At 1 a.m., a few hours after police believe the murder occurred, Martha's mother, Dorothy, began calling friends in the neighborhood when Martha did not return home. Skakel, asleep at his home, was awakened by his sister, Julie, and said he had last seen Martha at 9:30.
"Martha's body was not discovered until the following afternoon," a source familiar with the investigation said. "If no one learned of her death until the following day, why at 1 a.m. does he lie to Mrs. Moxley about last seeing Martha at 9:30? Why doesn't he tell her that he last saw her at 9:50?"
While sources familiar with the case say the investigators believe Skakel's story that he returned outside to meet Martha again after 9:30, they say the investigators are skeptical of his claims of having asexual encounter with her. One source noted that a witness with Skakel and Martha shortly before 9:30 had told the private investigators that Martha had twice "verbally and forcibly" rejected Skakel's advances.
"And twenty minutes later, she's willing to lie down on the ground in 40 degree weather and supposedly consent to what Thomas now claims? It doesn't make sense."
Sources said it seemed more likely that Skakel changed his version of events because he had been led to believe that new information - possibly DNA evidence - had been developed that linked him to Martha's death.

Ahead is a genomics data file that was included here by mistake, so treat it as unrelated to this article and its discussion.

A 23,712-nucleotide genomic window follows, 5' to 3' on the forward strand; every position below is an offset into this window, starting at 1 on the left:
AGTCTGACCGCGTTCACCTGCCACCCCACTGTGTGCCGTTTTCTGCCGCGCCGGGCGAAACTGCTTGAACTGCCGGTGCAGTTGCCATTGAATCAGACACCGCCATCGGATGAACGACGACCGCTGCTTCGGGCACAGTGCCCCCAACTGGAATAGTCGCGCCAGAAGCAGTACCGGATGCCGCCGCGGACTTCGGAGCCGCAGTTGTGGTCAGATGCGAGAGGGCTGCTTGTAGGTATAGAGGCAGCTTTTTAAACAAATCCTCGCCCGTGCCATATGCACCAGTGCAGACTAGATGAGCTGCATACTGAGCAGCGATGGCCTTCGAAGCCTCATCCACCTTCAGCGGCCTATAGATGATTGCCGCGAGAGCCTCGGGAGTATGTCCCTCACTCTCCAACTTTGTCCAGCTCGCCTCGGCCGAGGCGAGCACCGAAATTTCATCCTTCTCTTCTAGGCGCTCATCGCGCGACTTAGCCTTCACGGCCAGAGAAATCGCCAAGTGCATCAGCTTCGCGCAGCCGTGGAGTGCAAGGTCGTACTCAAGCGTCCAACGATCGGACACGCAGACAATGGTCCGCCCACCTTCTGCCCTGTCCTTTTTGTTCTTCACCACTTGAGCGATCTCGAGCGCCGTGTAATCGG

The sources said Connecticut state medical examiner Henry Lee had recently been brought into the case and that Lee and Connecticut law enforcement officials had met with Margolis and another Skakel attorney, Thomas Sheridan, saying the state was using new medical techniques in its investigation like DNA.
"If Thomas thinks the DNA evidence links him to Martha," said the source, "he has to create a scenario of closer contact that can explain his being with her without having killed her."
Thomas is not the only member of the Skakel family - heirs to the Great Lakes Carbon Co. of Chicago, once one of the largest privately owned companies in the country - who now admits he lied to Greenwich police about his whereabouts the night of the murder.
In interviews with the private investigators, Thomas' younger brother, Michael, 15 at the time,has also admitted lying to police about his whereabouts.
In 1975, he told Greenwich police he left Martha with Thomas at about 9:15 and drove with two of his other brothers to his cousin's house a few miles away, then returned home at 11 p.m. to sleep.
But in 1993, according to sources, Michael told the investigators that at 11:30 p.m. he went to the Moxley house and, apparently believing Martha was alive, threw stones at her window to awaken her. He then passed what was later determined to be the murder site where he said he heard noises but saw nothing.
If Martha was killed earlier that evening as police believe, then his new admissions are of no consequence. Michael Skakel could not be reached for comment. His lawyer, Thomas Sheridan, did not return a telephone call.
Sources familiar with the case said that after Thomas' admissions, the investigators, who had been hired by Sheridan, were then prevented by Sheridan from conducting a third interview with Thomas. The sources said that Sheridan then told the investigators that a written report they were preparing analyzing the discrepancies in Thomas' statements were no longer needed.
"The Skakel family has spent hundreds of thousands of dollars to clear the family name," said a source familiar with the investigation. "But questions remain as to Thomas' and others' part in or knowledge of this crime. Why is there no public disclosure of the investigators' four years of work?"

(Copyright 1995, Newsday)